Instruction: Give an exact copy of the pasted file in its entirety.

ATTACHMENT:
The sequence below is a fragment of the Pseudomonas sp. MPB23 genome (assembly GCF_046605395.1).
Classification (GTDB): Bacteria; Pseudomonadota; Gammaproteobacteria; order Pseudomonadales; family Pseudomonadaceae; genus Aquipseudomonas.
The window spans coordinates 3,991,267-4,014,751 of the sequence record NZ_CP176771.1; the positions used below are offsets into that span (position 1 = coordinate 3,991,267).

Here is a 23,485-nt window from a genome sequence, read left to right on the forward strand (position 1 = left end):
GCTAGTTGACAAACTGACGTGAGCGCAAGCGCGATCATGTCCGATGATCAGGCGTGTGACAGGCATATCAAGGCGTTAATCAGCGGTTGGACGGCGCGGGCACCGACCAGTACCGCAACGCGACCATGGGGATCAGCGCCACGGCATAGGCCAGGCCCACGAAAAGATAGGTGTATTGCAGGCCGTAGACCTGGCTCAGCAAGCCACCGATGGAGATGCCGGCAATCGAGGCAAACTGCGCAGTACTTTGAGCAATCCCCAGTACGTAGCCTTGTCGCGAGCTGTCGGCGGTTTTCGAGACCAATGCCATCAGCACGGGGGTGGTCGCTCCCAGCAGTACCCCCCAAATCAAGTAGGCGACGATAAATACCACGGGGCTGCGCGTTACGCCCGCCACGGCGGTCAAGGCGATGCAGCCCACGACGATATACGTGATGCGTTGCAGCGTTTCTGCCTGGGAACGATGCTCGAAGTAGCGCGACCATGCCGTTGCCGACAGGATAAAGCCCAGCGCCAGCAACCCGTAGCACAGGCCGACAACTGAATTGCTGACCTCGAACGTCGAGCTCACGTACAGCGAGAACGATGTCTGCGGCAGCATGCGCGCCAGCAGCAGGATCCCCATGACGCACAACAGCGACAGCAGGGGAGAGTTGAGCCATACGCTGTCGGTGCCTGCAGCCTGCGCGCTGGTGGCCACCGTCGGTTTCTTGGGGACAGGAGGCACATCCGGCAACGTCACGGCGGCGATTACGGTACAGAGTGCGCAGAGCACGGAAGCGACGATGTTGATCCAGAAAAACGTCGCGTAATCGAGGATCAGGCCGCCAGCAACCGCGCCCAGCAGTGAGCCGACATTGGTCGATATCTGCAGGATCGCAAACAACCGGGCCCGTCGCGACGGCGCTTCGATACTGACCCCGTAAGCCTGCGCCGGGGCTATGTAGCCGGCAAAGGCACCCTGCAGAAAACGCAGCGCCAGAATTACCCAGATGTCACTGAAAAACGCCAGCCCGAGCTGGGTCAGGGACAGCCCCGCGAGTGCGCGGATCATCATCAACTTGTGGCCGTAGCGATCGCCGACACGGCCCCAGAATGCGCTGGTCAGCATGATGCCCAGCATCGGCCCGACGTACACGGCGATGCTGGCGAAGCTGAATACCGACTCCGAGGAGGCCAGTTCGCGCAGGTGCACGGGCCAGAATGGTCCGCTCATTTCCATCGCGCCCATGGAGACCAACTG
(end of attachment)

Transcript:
The sequence below is a fragment of the Pseudomonas sp. MPB23 genome (assembly GCF_046605395.1).
Classification (GTDB): Bacteria; Pseudomonadota; Gammaproteobacteria; order Pseudomonadales; family Pseudomonadaceae; genus Aquipseudomonas.
The window spans coordinates 3,991,267-4,014,751 of the sequence record NZ_CP176771.1; the positions used below are offsets into that span (position 1 = coordinate 3,991,267).

Here is a 23,485-nt window from a genome sequence, read left to right on the forward strand (position 1 = left end):
GCTAGTTGACAAACTGACGTGAGCGCAAGCGCGATCATGTCCGATGATCAGGCGTGTGACAGGCATATCAAGGCGTTAATCAGCGGTTGGACGGCGCGGGCACCGACCAGTACCGCAACGCGACCATGGGGATCAGCGCCACGGCATAGGCCAGGCCCACGAAAAGATAGGTGTATTGCAGGCCGTAGACCTGGCTCAGCAAGCCACCGATGGAGATGCCGGCAATCGAGGCAAACTGCGCAGTACTTTGAGCAATCCCCAGTACGTAGCCTTGTCGCGAGCTGTCGGCGGTTTTCGAGACCAATGCCATCAGCACGGGGGTGGTCGCTCCCAGCAGTACCCCCCAAATCAAGTAGGCGACGATAAATACCACGGGGCTGCGCGTTACGCCCGCCACGGCGGTCAAGGCGATGCAGCCCACGACGATATACGTGATGCGTTGCAGCGTTTCTGCCTGGGAACGATGCTCGAAGTAGCGCGACCATGCCGTTGCCGACAGGATAAAGCCCAGCGCCAGCAACCCGTAGCACAGGCCGACAACTGAATTGCTGACCTCGAACGTCGAGCTCACGTACAGCGAGAACGATGTCTGCGGCAGCATGCGCGCCAGCAGCAGGATCCCCATGACGCACAACAGCGACAGCAGGGGAGAGTTGAGCCATACGCTGTCGGTGCCTGCAGCCTGCGCGCTGGTGGCCACCGTCGGTTTCTTGGGGACAGGAGGCACATCCGGCAACGTCACGGCGGCGATTACGGTACAGAGTGCGCAGAGCACGGAAGCGACGATGTTGATCCAGAAAAACGTCGCGTAATCGAGGATCAGGCCGCCAGCAACCGCGCCCAGCAGTGAGCCGACATTGGTCGATATCTGCAGGATCGCAAACAACCGGGCCCGTCGCGACGGCGCTTCGATACTGACCCCGTAAGCCTGCGCCGGGGCTATGTAGCCGGCAAAGGCACCCTGCAGAAAACGCAGCGCCAGAATTACCCAGATGTCACTGAAAAACGCCAGCCCGAGCTGGGTCAGGGACAGCCCCGCGAGTGCGCGGATCATCATCAACTTGTGGCCGTAGCGATCGCCGACACGGCCCCAGAATGCGCTGGTCAGCATGATGCCCAGCATCGGCCCGACGTACACGGCGATGCTGGCGAAGCTGAATACCGACTCCGAGGAGGCCAGTTCGCGCAGGTGCACGGGCCAGAATGGTCCGCTCATTTCCATCGCGCCCATGGAGACCAACTG